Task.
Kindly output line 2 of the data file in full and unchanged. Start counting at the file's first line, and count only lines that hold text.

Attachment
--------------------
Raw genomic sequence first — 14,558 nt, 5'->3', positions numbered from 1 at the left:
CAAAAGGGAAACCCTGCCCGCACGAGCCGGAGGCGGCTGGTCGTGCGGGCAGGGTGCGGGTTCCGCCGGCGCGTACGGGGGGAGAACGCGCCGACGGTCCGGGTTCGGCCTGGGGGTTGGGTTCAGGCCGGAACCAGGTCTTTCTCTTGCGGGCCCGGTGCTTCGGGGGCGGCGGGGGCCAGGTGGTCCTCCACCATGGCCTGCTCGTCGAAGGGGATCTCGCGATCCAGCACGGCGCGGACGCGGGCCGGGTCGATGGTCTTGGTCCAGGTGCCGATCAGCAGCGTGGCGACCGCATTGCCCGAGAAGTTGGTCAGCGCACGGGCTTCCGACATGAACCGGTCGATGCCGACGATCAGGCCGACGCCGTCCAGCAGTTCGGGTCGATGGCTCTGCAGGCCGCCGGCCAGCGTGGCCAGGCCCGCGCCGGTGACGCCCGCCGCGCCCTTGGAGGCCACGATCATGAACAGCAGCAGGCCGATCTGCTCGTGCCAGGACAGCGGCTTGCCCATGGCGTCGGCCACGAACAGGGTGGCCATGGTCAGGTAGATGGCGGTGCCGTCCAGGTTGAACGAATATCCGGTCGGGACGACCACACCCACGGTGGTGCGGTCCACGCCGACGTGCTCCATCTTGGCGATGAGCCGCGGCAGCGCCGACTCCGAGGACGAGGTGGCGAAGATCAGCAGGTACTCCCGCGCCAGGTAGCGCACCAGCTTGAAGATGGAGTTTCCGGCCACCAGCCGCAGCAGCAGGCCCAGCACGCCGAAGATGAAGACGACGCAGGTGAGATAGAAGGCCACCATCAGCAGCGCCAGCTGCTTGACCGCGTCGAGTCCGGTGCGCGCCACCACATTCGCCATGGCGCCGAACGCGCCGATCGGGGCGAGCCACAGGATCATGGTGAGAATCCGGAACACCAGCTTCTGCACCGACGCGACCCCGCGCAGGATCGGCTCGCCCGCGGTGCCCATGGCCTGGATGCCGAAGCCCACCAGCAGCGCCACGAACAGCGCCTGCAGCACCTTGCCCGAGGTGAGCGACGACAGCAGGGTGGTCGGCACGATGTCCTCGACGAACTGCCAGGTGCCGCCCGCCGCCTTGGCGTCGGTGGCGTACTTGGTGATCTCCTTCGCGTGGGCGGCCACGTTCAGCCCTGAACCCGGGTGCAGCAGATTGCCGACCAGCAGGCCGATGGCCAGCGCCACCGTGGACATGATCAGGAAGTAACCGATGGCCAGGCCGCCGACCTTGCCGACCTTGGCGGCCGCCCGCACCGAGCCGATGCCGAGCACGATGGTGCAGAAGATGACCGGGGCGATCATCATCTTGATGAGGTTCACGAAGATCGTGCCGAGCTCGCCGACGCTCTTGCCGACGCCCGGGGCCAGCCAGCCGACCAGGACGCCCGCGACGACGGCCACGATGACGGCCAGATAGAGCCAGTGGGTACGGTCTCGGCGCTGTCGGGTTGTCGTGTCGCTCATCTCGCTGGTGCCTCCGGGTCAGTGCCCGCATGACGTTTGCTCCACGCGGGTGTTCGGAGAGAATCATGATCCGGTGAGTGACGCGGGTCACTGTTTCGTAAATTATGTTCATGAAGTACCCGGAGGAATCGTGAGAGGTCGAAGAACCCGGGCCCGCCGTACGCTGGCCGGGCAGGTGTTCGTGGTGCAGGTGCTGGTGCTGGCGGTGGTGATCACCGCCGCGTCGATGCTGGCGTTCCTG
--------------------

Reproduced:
CAAAAGGGAAACCCTGCCCGCACGAGCCGGAGGCGGCTGGTCGTGCGGGCAGGGTGCGGGTTCCGCCGGCGCGTACGGGGGGAGAACGCGCCGACGGTCCGGGTTCGGCCTGGGGGTTGGGTTCAGGCCGGAACCAGGTCTTTCTCTTGCGGGCCCGGTGCTTCGGGGGCGGCGGGGGCCAGGTGGTCCTCCACCATGGCCTGCTCGTCGAAGGGGATCTCGCGATCCAGCACGGCGCGGACGCGGGCCGGGTCGATGGTCTTGGTCCAGGTGCCGATCAGCAGCGTGGCGACCGCATTGCCCGAGAAGTTGGTCAGCGCACGGGCTTCCGACATGAACCGGTCGATGCCGACGATCAGGCCGACGCCGTCCAGCAGTTCGGGTCGATGGCTCTGCAGGCCGCCGGCCAGCGTGGCCAGGCCCGCGCCGGTGACGCCCGCCGCGCCCTTGGAGGCCACGATCATGAACAGCAGCAGGCCGATCTGCTCGTGCCAGGACAGCGGCTTGCCCATGGCGTCGGCCACGAACAGGGTGGCCATGGTCAGGTAGATGGCGGTGCCGTCCAGGTTGAACGAATATCCGGTCGGGACGACCACACCCACGGTGGTGCGGTCCACGCCGACGTGCTCCATCTTGGCGATGAGCCGCGGCAGCGCCGACTCCGAGGACGAGGTGGCGAAGATCAGCAGGTACTCCCGCGCCAGGTAGCGCACCAGCTTGAAGATGGAGTTTCCGGCCACCAGCCGCAGCAGCAGGCCCAGCACGCCGAAGATGAAGACGACGCAGGTGAGATAGAAGGCCACCATCAGCAGCGCCAGCTGCTTGACCGCGTCGAGTCCGGTGCGCGCCACCACATTCGCCATGGCGCCGAACGCGCCGATCGGGGCGAGCCACAGGATCATGGTGAGAATCCGGAACACCAGCTTCTGCACCGACGCGACCCCGCGCAGGATCGGCTCGCCCGCGGTGCCCATGGCCTGGATGCCGAAGCCCACCAGCAGCGCCACGAACAGCGCCTGCAGCACCTTGCCCGAGGTGAGCGACGACAGCAGGGTGGTCGGCACGATGTCCTCGACGAACTGCCAGGTGCCGCCCGCCGCCTTGGCGTCGGTGGCGTACTTGGTGATCTCCTTCGCGTGGGCGGCCACGTTCAGCCCTGAACCCGGGTGCAGCAGATTGCCGACCAGCAGGCCGATGGCCAGCGCCACCGTGGACATGATCAGGAAGTAACCGATGGCCAGGCCGCCGACCTTGCCGACCTTGGCGGCCGCCCGCACCGAGCCGATGCCGAGCACGATGGTGCAGAAGATGACCGGGGCGATCATCATCTTGATGAGGTTCACGAAGATCGTGCCGAGCTCGCCGACGCTCTTGCCGACGCCCGGGGCCAGCCAGCCGACCAGGACGCCCGCGACGACGGCCACGATGACGGCCAGATAGAGCCAGTGGGTACGGTCTCGGCGCTGTCGGGTTGTCGTGTCGCTCATCTCGCTGGTGCCTCCGGGTCAGTGCCCGCATGACGTTTGCTCCACGCGGGTGTTCGGAGAGAATCATGATCCGGTGAGTGACGCGGGTCACTGTTTCGTAAATTATGTTCATGAAGTACCCGGAGGAATCGTGAGAGGTCGAAGAACCCGGGCCCGCCGTACGCTGGCCGGGCAGGTGTTCGTGGTGCAGGTGCTGGTGCTGGCGGTGGTGATCACCGCCGCGTCGATGCTGGCGTTCCTG